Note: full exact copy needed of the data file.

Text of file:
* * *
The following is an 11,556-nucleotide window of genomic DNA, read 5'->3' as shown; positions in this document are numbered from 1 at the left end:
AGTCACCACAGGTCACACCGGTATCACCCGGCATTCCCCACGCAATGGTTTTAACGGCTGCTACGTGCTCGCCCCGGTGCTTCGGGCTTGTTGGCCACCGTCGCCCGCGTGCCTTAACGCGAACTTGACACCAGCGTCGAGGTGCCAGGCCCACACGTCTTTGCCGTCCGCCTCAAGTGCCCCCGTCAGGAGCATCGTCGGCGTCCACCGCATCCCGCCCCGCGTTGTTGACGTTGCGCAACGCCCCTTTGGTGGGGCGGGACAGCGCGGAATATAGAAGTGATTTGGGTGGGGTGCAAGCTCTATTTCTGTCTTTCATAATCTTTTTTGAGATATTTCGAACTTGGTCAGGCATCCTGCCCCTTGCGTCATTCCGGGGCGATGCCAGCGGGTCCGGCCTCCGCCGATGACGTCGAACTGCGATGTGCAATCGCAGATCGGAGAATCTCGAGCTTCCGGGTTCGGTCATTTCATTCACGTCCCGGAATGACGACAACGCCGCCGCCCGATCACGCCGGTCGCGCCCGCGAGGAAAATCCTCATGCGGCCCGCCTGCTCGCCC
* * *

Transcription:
The following is an 11,556-nucleotide window of genomic DNA, read 5'->3' as shown; positions in this document are numbered from 1 at the left end:
AGTCACCACAGGTCACACCGGTATCACCCGGCATTCCCCACGCAATGGTTTTAACGGCTGCTACGTGCTCGCCCCGGTGCTTCGGGCTTGTTGGCCACCGTCGCCCGCGTGCCTTAACGCGAACTTGACACCAGCGTCGAGGTGCCAGGCCCACACGTCTTTGCCGTCCGCCTCAAGTGCCCCCGTCAGGAGCATCGTCGGCGTCCACCGCATCCCGCCCCGCGTTGTTGACGTTGCGCAACGCCCCTTTGGTGGGGCGGGACAGCGCGGAATATAGAAGTGATTTGGGTGGGGTGCAAGCTCTATTTCTGTCTTTCATAATCTTTTTTGAGATATTTCGAACTTGGTCAGGCATCCTGCCCCTTGCGTCATTCCGGGGCGATGCCAGCGGGTCCGGCCTCCGCCGATGACGTCGAACTGCGATGTGCAATCGCAGATCGGAGAATCTCGAGCTTCCGGGTTCGGTCATTTCATTCACGTCCCGGAATGACGACAACGCCGCCGCCCGATCACGCCGGTCGCGCCCGCGAGGAAAATCCTCATGCGGCCCGCCTGCTCGCCC